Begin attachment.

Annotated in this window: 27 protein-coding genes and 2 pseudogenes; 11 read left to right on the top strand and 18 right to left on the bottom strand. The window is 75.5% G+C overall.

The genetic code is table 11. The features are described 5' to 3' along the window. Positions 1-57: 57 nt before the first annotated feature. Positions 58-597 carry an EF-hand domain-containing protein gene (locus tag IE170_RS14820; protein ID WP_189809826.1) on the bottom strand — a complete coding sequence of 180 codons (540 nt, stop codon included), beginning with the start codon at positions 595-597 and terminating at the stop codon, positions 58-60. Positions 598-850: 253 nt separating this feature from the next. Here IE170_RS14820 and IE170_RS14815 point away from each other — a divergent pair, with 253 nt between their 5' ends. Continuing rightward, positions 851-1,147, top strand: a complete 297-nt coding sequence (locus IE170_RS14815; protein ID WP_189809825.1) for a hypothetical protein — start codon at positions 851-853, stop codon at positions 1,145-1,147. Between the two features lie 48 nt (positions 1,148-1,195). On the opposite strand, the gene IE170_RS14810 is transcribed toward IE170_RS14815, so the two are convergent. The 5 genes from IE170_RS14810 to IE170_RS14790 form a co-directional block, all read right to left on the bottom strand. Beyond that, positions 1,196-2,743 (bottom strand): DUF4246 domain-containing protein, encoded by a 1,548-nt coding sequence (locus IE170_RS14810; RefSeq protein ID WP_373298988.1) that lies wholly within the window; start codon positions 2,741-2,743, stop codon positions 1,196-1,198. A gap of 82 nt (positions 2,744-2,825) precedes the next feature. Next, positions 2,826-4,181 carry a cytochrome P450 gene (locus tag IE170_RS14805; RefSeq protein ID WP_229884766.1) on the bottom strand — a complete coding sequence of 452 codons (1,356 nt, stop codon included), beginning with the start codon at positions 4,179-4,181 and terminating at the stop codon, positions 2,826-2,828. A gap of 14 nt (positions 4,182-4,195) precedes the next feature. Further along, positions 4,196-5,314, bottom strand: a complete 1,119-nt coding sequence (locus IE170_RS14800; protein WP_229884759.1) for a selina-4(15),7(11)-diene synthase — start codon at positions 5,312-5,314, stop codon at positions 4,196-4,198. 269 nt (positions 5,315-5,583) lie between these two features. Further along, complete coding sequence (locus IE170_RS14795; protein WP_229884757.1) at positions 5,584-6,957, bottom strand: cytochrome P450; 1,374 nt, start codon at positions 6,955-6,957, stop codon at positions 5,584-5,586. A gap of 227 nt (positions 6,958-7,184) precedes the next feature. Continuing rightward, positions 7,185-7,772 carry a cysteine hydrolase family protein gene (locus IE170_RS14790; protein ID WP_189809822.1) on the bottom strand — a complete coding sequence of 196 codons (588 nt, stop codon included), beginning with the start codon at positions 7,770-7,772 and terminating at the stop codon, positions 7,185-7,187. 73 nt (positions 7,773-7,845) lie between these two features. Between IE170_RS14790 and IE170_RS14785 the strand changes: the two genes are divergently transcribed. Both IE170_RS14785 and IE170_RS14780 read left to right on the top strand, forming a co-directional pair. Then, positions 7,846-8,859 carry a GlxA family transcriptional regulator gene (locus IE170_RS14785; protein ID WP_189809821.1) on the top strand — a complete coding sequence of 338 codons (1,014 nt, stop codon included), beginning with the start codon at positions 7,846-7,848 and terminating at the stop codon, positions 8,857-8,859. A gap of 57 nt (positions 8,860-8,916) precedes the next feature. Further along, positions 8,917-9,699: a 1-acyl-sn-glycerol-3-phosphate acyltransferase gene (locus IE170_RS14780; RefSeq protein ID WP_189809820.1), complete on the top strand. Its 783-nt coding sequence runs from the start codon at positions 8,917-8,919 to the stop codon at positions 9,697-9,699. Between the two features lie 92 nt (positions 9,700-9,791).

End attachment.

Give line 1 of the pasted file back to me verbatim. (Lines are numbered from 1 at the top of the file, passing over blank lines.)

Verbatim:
Annotated in this window: 27 protein-coding genes and 2 pseudogenes; 11 read left to right on the top strand and 18 right to left on the bottom strand. The window is 75.5% G+C overall.